Select Page

Opinion: Market Bulls Should Beware 2019’s ‘January Effect on Steroids’

Opinion: Market Bulls Should Beware 2019’s ‘January Effect on Steroids’

The fourth quarter of 2018 was an awful time for Wall Street and investors, but the first three months of 2019 have been an entirely different story.

“Our advice for Q2: Forget the last 90 days ever happened. The S&P 500’s 11 percent bounce YTD was basically a January Effect on steroids with a Fed policy change adding gasoline to that fire.”

Investors have been in the mood to buy, pushing up prices. Is it a simple stock market recovery, or the “January effect” on steroids?

The January effect, simply put, is a seasonal increase in stock prices during the month of January. The trend of buying in January typically follows a December when investors engage in tax-loss harvesting to offset realized capital gains, prompting a sell-off. Another theory is that investors use year-end bonuses they get from work to buy up stocks in January.

So is that what has occurred, albeit over the course of the first three months of the year, rather than just the month of January?

According to DataTrek Research, yes.

Per CNBC:

This year’s effect was particularly overblown given the magnitude of the fourth-quarter’s sell-off and investors shouldn’t buy this comeback, according to Nicholas Colas, co-founder of DataTrek Research.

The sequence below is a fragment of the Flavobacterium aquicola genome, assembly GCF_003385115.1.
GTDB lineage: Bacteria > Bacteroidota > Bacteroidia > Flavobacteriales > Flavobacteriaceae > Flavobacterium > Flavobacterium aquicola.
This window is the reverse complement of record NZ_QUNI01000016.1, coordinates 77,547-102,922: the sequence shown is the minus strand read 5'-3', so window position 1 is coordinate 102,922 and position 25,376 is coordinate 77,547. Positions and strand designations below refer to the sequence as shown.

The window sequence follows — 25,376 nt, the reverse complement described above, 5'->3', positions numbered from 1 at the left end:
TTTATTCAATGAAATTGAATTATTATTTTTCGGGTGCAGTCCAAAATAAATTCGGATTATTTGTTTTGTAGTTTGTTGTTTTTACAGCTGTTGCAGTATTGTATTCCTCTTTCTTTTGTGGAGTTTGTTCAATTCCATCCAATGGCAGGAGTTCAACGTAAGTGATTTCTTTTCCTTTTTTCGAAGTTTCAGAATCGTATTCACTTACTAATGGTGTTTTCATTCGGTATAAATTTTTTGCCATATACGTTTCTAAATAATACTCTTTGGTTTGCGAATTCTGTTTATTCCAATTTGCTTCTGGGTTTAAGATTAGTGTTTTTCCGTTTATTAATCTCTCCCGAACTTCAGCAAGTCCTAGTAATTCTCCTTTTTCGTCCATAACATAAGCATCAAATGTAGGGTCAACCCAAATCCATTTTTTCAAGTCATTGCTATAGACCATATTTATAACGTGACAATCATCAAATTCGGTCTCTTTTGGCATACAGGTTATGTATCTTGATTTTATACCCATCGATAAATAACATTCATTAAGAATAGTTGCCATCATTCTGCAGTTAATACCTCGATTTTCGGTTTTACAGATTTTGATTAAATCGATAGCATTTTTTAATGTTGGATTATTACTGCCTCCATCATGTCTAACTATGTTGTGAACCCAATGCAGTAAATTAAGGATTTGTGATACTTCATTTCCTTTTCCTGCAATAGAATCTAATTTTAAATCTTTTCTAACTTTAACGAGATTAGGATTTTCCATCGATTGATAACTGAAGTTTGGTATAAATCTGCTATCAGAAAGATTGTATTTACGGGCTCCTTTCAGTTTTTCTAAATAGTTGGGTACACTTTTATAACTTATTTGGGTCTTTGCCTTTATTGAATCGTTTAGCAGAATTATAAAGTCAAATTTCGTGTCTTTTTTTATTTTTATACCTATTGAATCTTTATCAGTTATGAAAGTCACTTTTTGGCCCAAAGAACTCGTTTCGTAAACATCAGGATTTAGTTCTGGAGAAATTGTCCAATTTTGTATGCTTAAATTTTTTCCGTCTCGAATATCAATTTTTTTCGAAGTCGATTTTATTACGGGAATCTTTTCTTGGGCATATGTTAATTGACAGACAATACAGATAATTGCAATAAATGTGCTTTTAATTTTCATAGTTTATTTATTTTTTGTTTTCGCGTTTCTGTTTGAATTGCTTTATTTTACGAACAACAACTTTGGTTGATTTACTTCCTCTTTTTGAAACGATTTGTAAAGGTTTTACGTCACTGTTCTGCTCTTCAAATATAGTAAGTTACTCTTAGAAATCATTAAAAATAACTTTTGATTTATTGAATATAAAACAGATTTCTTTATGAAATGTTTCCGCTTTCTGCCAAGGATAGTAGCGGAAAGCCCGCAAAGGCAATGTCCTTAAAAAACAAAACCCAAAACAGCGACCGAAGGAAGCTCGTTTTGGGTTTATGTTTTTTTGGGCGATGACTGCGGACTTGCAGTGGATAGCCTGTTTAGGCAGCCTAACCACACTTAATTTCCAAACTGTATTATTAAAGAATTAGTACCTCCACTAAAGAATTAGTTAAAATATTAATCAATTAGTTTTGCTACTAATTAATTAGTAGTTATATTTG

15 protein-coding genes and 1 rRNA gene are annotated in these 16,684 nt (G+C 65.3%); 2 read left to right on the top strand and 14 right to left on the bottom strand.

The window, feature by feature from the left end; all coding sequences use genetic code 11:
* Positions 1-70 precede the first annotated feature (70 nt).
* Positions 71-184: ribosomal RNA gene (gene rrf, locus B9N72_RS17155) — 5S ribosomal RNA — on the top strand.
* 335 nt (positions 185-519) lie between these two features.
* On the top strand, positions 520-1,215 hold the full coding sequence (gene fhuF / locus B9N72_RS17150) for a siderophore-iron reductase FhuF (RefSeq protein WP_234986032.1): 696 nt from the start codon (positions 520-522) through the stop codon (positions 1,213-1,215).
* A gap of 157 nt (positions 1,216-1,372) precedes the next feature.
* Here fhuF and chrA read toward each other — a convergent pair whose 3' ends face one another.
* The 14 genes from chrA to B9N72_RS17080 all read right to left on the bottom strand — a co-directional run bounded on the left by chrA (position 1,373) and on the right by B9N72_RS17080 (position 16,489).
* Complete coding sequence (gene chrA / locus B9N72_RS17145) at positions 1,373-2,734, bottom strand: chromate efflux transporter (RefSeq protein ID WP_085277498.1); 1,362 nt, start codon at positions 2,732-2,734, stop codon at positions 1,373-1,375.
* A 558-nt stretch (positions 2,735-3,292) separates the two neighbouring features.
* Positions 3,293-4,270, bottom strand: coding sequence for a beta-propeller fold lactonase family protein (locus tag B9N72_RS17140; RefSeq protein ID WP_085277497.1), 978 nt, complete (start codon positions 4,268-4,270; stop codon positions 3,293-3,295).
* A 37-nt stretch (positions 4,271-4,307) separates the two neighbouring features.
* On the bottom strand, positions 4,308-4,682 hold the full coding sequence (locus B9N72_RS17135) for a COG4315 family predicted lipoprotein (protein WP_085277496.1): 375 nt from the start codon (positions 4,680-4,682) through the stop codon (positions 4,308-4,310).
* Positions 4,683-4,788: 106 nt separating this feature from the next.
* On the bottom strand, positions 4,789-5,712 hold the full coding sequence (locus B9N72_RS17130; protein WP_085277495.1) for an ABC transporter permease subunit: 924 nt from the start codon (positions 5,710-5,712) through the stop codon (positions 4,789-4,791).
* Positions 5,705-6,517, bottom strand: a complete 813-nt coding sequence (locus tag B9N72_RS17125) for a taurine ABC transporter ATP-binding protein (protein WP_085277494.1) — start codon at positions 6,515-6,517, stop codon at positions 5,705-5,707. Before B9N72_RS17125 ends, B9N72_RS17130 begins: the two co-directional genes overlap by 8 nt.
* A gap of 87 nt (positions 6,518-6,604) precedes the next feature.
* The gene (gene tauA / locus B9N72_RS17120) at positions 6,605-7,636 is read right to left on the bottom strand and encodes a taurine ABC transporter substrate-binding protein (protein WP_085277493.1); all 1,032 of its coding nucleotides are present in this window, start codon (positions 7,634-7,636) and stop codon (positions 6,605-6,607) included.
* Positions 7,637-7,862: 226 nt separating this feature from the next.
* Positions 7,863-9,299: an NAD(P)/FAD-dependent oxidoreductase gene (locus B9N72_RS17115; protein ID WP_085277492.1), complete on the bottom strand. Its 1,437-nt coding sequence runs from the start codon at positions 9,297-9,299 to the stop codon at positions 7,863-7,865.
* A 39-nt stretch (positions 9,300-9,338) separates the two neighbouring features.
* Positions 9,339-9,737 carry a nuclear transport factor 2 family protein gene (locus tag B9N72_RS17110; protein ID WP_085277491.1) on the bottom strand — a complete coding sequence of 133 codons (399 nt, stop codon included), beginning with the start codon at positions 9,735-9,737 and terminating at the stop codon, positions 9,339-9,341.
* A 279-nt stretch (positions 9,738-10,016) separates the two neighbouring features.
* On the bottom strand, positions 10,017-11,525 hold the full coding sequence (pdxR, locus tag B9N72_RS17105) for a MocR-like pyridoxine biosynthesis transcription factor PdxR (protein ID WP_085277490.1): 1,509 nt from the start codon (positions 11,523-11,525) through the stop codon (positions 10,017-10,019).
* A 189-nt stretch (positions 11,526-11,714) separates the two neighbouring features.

Since 1950, January has averaged a gain of about 1 percent in January, according to the Stock Trader’s Almanac.

“Our advice for Q2: Forget the last 90 days ever happened. The S&P 500’s 11 percent bounce YTD was basically a January Effect on steroids with a Fed policy change adding gasoline to that fire,” said Colas in a note to clients on Tuesday.

January effect

The laggards from 2018 have come back much stronger than the market. Case in point: The best performer in the S&P 500 is Coty, which has gained more than 71 percent after bleeding 67 percent last year. Same goes to Xerox, the second best performer in the index, which scored a whopping 58 percent return year to date after losing more than 32 percent in 2018.

Sometimes the “January Effect” is used to reference a jump in small cap stocks near the end of a year and into January, a theory popularized by the Stock Trader’s Almanac. The iShares Russell 2000 ETF, a benchmark for small stocks, is up 13 percent this year, more than big caps.

Stocks’ epic rebound has had many on Wall Street scratching their heads because it was not fundamentally driven and in fact earnings growth expectations has been cut dramatically in the first quarter and the bond market is flashing a big recession signal. Going forward, the market will have a tougher time sustaining the gains without the helping hand of the January effect, Colas and others said.

“The January Effect rally is done. A stand-still Fed is baked into asset prices. Second quarter 2019 dynamics will look nothing like the first quarter,” Colas said. “For Q2 we see heightened volatility, the real possibility of lower asset prices, and a Fed that will need to shift policy once again.”

First-quarter earnings are slated to come out next month. Wall Street is projecting a 3.4 percent earnings loss for the S&P 500 firms, while 73 percent of the companies have already issued negative EPS guidance, according to FactSet.